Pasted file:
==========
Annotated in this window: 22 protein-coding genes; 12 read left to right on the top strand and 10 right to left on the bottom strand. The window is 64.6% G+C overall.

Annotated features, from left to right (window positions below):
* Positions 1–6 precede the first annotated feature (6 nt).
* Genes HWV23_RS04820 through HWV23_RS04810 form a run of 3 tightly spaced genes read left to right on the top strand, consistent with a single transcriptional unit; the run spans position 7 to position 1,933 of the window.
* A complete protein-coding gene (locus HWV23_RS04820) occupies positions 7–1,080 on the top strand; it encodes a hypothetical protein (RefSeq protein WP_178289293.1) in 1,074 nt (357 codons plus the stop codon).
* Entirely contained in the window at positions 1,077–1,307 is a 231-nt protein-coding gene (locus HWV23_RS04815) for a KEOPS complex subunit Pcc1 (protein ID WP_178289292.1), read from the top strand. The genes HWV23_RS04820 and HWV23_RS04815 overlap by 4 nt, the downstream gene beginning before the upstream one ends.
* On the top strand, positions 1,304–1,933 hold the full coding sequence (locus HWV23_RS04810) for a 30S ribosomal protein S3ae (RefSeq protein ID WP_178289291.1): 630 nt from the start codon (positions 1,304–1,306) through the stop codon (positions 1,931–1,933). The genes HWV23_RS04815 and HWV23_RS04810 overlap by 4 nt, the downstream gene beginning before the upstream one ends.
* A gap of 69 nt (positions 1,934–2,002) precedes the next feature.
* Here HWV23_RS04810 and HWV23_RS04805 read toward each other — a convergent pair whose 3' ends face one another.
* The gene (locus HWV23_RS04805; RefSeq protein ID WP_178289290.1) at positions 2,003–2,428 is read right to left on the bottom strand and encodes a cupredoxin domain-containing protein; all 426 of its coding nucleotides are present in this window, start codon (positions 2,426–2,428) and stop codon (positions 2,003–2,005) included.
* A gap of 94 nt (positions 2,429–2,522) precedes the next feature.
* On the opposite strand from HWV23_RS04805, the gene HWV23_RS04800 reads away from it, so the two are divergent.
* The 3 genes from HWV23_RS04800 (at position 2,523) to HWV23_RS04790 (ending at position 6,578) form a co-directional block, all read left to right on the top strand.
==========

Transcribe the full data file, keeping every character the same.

Annotated in this window: 22 protein-coding genes; 12 read left to right on the top strand and 10 right to left on the bottom strand. The window is 64.6% G+C overall.

Annotated features, from left to right (window positions below):
* Positions 1–6 precede the first annotated feature (6 nt).
* Genes HWV23_RS04820 through HWV23_RS04810 form a run of 3 tightly spaced genes read left to right on the top strand, consistent with a single transcriptional unit; the run spans position 7 to position 1,933 of the window.
* A complete protein-coding gene (locus HWV23_RS04820) occupies positions 7–1,080 on the top strand; it encodes a hypothetical protein (RefSeq protein WP_178289293.1) in 1,074 nt (357 codons plus the stop codon).
* Entirely contained in the window at positions 1,077–1,307 is a 231-nt protein-coding gene (locus HWV23_RS04815) for a KEOPS complex subunit Pcc1 (protein ID WP_178289292.1), read from the top strand. The genes HWV23_RS04820 and HWV23_RS04815 overlap by 4 nt, the downstream gene beginning before the upstream one ends.
* On the top strand, positions 1,304–1,933 hold the full coding sequence (locus HWV23_RS04810) for a 30S ribosomal protein S3ae (RefSeq protein ID WP_178289291.1): 630 nt from the start codon (positions 1,304–1,306) through the stop codon (positions 1,931–1,933). The genes HWV23_RS04815 and HWV23_RS04810 overlap by 4 nt, the downstream gene beginning before the upstream one ends.
* A gap of 69 nt (positions 1,934–2,002) precedes the next feature.
* Here HWV23_RS04810 and HWV23_RS04805 read toward each other — a convergent pair whose 3' ends face one another.
* The gene (locus HWV23_RS04805; RefSeq protein ID WP_178289290.1) at positions 2,003–2,428 is read right to left on the bottom strand and encodes a cupredoxin domain-containing protein; all 426 of its coding nucleotides are present in this window, start codon (positions 2,426–2,428) and stop codon (positions 2,003–2,005) included.
* A gap of 94 nt (positions 2,429–2,522) precedes the next feature.
* On the opposite strand from HWV23_RS04805, the gene HWV23_RS04800 reads away from it, so the two are divergent.
* The 3 genes from HWV23_RS04800 (at position 2,523) to HWV23_RS04790 (ending at position 6,578) form a co-directional block, all read left to right on the top strand.